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Avoid This Massive Blunder

by Jonathan Little |  Published: May 01, 2024


Jonathan Little If you want to increase your poker skills and learn to crush the games, check out Jonathan Little’s elite training site at

I was recently told about a hand from a $2-$5 no-limit hold’em cash game that illustrates a few flaws in many small-stakes players’ strategies.

With a $1,100 effective stack, Hero raised to $35 from second position at a nine-handed table with KClub Suit QClub Suit.

While raising with KClub Suit QClub Suit is the ideal play, Hero raised much too large. Your preflop raises should usually be sized between two and four big blinds, or $10 to $20 at $2-$5. When you choose a gigantic size, you force your opponents to fold all but their absolute best hands, many of which dominate K-Q.

Of course, if the players in your game are extreme calling stations who will call 7-big blind raises with hands like K-5, Q-7, and 6-4, perhaps raising gigantic is ideal. That said, I have never played in a game so extreme, and I think many players over-exaggerate their impression of the poor quality of their opponents’ strategies.

The button and the big blind called. The flop came ASpade Suit 10Club Suit 7Club Suit, giving Hero a flush draw and a gutshot straight draw to Broadway. The big blind checked, and Hero bet $40 into the $107 pot.

Hero should usually bet larger in this spot, perhaps $85. He wants to grow the pot such that he can steal more money on the later streets when he misses, while also winning more when he improves to a straight or flush.

The button raised to $125 and the big blind folded.

Depending on what Hero thinks about the button’s strategy, he should either call or reraise.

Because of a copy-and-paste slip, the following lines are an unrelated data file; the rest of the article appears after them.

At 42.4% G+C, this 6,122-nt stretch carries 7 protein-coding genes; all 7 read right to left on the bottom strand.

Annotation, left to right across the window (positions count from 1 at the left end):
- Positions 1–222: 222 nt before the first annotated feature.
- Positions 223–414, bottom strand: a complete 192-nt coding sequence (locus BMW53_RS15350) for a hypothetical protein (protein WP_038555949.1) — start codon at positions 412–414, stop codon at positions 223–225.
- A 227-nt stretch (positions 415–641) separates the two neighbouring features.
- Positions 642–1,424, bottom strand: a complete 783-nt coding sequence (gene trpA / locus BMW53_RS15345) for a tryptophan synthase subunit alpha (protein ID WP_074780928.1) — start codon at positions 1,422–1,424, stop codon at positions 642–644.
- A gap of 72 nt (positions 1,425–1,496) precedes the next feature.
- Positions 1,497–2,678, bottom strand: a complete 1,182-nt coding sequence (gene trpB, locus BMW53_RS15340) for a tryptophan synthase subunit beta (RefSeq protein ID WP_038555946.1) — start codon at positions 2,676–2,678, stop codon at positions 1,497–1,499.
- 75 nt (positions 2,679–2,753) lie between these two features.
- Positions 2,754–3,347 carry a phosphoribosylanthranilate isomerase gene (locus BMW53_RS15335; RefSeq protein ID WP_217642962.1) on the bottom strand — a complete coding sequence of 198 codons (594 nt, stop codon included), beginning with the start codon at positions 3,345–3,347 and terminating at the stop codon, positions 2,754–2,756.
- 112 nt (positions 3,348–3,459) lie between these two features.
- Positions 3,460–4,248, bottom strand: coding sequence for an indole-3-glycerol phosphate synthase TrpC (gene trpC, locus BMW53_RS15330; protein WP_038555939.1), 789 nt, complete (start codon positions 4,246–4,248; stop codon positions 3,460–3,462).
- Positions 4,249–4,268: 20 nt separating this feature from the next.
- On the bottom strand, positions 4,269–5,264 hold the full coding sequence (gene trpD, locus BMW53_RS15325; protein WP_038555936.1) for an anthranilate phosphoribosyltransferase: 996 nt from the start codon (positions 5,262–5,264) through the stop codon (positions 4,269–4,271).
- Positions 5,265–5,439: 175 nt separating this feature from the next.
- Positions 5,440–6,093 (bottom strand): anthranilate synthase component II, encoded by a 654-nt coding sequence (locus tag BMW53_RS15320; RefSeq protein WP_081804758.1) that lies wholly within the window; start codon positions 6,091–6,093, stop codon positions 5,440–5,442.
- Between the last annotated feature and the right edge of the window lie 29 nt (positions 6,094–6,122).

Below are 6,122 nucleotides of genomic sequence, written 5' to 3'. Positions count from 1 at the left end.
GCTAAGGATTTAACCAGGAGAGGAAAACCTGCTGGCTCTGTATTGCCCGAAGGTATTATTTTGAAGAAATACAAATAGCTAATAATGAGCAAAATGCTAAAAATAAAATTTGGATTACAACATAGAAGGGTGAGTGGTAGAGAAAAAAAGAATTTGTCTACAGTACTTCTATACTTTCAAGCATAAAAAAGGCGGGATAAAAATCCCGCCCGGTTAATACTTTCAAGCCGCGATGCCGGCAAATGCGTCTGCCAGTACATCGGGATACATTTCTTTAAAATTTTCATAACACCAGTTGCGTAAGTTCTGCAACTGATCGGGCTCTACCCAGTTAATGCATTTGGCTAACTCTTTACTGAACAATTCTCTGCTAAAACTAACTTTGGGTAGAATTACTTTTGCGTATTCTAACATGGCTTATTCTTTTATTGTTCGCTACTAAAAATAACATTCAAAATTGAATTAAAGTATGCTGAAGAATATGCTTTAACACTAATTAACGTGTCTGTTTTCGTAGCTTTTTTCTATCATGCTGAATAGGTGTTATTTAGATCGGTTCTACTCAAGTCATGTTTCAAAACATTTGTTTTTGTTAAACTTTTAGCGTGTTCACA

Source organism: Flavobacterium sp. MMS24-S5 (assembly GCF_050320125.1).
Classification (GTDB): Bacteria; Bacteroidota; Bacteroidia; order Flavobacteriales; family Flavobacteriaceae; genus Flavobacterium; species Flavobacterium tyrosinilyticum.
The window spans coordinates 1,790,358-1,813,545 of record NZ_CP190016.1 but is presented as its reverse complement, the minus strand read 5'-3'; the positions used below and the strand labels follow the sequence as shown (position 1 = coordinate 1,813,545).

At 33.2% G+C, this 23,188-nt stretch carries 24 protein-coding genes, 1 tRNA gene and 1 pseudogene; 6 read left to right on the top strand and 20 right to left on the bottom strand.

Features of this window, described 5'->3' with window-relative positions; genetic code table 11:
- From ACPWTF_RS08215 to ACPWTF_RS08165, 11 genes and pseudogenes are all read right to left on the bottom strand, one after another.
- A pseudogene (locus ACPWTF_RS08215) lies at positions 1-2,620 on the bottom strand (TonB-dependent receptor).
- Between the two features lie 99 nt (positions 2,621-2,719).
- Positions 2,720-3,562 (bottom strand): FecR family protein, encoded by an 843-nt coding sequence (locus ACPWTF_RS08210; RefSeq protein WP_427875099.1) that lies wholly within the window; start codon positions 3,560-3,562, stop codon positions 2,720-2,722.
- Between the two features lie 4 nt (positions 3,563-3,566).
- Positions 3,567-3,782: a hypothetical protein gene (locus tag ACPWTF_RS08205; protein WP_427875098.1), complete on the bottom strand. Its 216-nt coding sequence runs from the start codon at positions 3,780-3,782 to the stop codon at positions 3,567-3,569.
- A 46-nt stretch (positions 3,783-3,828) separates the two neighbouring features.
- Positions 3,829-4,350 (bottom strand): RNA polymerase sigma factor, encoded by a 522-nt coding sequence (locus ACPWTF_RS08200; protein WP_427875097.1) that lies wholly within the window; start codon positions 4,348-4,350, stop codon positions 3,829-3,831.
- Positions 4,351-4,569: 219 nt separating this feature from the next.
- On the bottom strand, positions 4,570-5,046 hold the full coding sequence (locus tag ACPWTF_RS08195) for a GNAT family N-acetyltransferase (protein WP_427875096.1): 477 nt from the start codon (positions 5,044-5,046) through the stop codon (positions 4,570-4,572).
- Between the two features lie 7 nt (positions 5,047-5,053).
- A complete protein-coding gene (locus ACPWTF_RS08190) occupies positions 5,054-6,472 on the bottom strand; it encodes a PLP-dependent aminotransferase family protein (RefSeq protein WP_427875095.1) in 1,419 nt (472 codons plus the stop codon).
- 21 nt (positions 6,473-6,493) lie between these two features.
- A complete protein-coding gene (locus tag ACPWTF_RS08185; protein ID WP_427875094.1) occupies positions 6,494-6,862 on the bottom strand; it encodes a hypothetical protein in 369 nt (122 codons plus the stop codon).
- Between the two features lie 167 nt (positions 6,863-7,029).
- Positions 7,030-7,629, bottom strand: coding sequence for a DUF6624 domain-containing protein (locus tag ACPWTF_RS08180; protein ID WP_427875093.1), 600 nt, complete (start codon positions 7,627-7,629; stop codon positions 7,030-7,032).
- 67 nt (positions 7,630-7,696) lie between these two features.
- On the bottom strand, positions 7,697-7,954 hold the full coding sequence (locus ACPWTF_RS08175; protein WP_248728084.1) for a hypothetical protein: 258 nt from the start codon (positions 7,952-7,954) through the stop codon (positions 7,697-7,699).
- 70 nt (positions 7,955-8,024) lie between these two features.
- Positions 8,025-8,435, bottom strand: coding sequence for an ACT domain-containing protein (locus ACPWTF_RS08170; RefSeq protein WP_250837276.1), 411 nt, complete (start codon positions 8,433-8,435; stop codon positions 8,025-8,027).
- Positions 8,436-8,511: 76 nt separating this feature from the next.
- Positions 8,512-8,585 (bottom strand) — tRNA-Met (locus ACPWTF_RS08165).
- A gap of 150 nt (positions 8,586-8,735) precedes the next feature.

In general, you should apply aggression with your best hands and your high-equity draws, meaning that if Hero wants to have a reraising range for value (with A-A, 10-10, 7-7, and A-10), he should reraise with some of his draws if he wants to remain balanced. While 9Club Suit 8Club Suit and other marginal flush draws make the most sense to reraise as bluffs because they have no chance to win if they fail to improve, KClub Suit QClub Suit, KClub Suit JClub Suit, and QClub Suit JClub Suit also make sense.

I would have made it $375 and been willing to call an all-in. I recognize that Hero could be against the nut flush draw and top pair, but the odds of that are quite low, given Hero’s gigantic preflop raise would usually make AClub Suit 9Club Suit and worse hands fold, leaving only AClub Suit JClub Suit in the opponent’s range.

Hero called. The turn was the 5Club Suit, improving Hero to a flush. Hero checked.

Hero’s check is excellent because if he leads, most competent opponents will only call with flushes, which should be almost none of the opponent’s range, and sets, which still have draws to the nuts.

The big blind bet $165 into the $357 pot.

This is a tough spot due to the big blind’s small bet size. Hero would love to play for all the money, but if he check-raises, his opponent will usually fold most hands worse than sets. That said, I think check-raising is still the best play because most of the big blind’s non-flush hands will check behind on the river, meaning the only way Hero can get value is to check-raise the turn or lead the river (which looks quite strong).

Notice that reraising the flop would have sidestepped this difficult spot while, at worse, getting all-in “flipping” against a premium made hand.

Hero called. The river was the ADiamond Suit, making Hero’s hand much worse. Hero led all-in for $805 into the $687 pot.

This is where Hero really messed up. His all-in lead pretty much forces all worse hands (trips and busted draws) to fold, while forcing all better hands (full houses) to call. Any bet is almost always strictly bad when that is the case. Hero should have instead checked, looking to reluctantly check-call a bet.

The big blind thought for a while before folding AHeart Suit QHeart Suit, one of the hands Hero wanted to get called by.

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Jonathan Little is a two-time WPT winner and the 2024 PokerGO Cup champion with nearly $9 million million in live tournament earnings, best-selling author of 15 educational poker books, and 2019 GPI Poker Personality of the Year. If you want to increase your poker skills and learn to crush the games, check out his training site at